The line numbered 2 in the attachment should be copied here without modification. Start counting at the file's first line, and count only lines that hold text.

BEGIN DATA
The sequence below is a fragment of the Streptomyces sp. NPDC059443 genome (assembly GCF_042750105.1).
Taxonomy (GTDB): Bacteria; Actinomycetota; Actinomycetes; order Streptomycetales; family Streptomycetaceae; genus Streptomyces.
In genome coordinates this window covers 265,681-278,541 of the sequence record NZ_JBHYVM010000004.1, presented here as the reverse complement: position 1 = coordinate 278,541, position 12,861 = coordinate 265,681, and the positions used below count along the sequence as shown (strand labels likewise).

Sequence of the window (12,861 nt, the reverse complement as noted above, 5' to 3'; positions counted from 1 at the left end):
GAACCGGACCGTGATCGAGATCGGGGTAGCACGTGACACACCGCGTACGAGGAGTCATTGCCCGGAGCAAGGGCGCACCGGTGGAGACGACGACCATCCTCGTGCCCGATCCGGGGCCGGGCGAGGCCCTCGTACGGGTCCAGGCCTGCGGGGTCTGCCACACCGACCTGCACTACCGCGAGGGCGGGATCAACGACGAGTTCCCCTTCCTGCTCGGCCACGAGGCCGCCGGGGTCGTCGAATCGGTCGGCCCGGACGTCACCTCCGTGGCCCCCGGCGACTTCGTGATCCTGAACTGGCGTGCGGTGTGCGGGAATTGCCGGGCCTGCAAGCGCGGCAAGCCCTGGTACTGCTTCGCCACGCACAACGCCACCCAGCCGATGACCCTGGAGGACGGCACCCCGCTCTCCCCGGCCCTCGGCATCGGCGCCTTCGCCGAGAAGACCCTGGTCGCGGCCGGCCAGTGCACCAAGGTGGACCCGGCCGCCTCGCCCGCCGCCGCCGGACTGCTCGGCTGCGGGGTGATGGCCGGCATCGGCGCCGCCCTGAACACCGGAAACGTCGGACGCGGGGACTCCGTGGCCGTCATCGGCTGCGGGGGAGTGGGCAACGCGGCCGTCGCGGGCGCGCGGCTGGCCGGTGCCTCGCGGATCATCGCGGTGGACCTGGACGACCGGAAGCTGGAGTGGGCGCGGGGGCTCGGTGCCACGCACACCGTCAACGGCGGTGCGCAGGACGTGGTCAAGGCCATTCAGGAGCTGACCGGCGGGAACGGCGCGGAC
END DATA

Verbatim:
Taxonomy (GTDB): Bacteria; Actinomycetota; Actinomycetes; order Streptomycetales; family Streptomycetaceae; genus Streptomyces.